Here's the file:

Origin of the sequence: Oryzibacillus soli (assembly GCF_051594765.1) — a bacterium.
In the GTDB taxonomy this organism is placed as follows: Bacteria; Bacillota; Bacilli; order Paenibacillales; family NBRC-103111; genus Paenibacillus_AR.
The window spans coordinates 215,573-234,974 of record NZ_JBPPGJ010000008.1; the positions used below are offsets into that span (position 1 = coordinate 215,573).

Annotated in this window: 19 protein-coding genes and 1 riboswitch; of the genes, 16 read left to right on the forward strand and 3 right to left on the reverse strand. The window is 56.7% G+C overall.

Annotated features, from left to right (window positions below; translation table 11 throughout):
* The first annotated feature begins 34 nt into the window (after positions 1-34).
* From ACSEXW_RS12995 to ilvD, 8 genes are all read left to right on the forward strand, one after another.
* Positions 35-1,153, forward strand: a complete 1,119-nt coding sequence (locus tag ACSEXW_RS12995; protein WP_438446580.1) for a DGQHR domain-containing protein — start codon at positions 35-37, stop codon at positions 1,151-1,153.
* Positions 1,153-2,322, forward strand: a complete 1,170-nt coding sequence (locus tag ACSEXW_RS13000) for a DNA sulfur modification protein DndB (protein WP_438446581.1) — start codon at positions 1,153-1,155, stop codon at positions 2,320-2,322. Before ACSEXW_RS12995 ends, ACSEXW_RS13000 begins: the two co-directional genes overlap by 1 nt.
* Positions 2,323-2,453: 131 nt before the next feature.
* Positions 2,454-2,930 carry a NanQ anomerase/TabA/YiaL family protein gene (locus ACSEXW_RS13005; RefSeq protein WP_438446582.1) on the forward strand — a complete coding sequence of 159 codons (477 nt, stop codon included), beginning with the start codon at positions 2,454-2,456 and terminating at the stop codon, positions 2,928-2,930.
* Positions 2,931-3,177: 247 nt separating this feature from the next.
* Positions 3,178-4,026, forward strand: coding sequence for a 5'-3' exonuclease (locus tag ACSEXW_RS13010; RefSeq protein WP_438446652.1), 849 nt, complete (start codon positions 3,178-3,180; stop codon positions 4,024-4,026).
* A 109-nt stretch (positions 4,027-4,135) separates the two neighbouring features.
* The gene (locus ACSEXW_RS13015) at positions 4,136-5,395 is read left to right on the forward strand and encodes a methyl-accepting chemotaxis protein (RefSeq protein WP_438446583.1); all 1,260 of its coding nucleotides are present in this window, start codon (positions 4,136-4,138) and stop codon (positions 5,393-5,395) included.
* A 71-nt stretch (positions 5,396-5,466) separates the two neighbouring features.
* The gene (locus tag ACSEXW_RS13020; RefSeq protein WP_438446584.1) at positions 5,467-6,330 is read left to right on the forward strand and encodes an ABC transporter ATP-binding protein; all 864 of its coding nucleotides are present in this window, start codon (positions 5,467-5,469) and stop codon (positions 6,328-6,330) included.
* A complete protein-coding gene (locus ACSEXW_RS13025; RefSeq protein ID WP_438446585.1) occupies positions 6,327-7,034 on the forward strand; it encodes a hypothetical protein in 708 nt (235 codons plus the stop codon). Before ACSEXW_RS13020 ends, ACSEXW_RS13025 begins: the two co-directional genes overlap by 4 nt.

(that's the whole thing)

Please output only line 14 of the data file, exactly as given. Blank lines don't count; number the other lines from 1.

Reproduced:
* A 109-nt stretch (positions 4,027-4,135) separates the two neighbouring features.